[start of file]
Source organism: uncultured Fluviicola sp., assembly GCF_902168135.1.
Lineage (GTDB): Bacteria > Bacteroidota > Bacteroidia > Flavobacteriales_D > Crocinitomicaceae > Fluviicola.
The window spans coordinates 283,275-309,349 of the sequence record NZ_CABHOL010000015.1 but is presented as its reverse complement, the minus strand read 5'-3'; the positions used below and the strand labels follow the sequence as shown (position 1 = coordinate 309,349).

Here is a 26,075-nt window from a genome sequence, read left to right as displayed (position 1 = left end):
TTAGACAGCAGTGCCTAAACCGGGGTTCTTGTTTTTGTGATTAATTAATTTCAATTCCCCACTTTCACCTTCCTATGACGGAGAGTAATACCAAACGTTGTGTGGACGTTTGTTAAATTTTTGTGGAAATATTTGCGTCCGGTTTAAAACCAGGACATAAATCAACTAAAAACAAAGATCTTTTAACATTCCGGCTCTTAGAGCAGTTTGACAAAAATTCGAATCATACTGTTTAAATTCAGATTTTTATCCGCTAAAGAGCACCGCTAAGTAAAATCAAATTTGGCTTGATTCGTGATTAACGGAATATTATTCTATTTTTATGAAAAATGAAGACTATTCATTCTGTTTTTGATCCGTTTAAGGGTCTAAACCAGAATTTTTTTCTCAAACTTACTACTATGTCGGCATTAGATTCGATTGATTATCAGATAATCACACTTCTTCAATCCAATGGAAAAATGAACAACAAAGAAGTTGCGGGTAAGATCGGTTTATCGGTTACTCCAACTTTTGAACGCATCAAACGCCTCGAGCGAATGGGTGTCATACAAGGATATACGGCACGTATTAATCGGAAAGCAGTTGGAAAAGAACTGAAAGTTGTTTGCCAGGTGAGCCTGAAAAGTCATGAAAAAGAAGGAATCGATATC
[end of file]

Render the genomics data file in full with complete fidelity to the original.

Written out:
Source organism: uncultured Fluviicola sp., assembly GCF_902168135.1.
Lineage (GTDB): Bacteria > Bacteroidota > Bacteroidia > Flavobacteriales_D > Crocinitomicaceae > Fluviicola.
The window spans coordinates 283,275-309,349 of the sequence record NZ_CABHOL010000015.1 but is presented as its reverse complement, the minus strand read 5'-3'; the positions used below and the strand labels follow the sequence as shown (position 1 = coordinate 309,349).

Here is a 26,075-nt window from a genome sequence, read left to right as displayed (position 1 = left end):
TTAGACAGCAGTGCCTAAACCGGGGTTCTTGTTTTTGTGATTAATTAATTTCAATTCCCCACTTTCACCTTCCTATGACGGAGAGTAATACCAAACGTTGTGTGGACGTTTGTTAAATTTTTGTGGAAATATTTGCGTCCGGTTTAAAACCAGGACATAAATCAACTAAAAACAAAGATCTTTTAACATTCCGGCTCTTAGAGCAGTTTGACAAAAATTCGAATCATACTGTTTAAATTCAGATTTTTATCCGCTAAAGAGCACCGCTAAGTAAAATCAAATTTGGCTTGATTCGTGATTAACGGAATATTATTCTATTTTTATGAAAAATGAAGACTATTCATTCTGTTTTTGATCCGTTTAAGGGTCTAAACCAGAATTTTTTTCTCAAACTTACTACTATGTCGGCATTAGATTCGATTGATTATCAGATAATCACACTTCTTCAATCCAATGGAAAAATGAACAACAAAGAAGTTGCGGGTAAGATCGGTTTATCGGTTACTCCAACTTTTGAACGCATCAAACGCCTCGAGCGAATGGGTGTCATACAAGGATATACGGCACGTATTAATCGGAAAGCAGTTGGAAAAGAACTGAAAGTTGTTTGCCAGGTGAGCCTGAAAAGTCATGAAAAAGAAGGAATCGATATC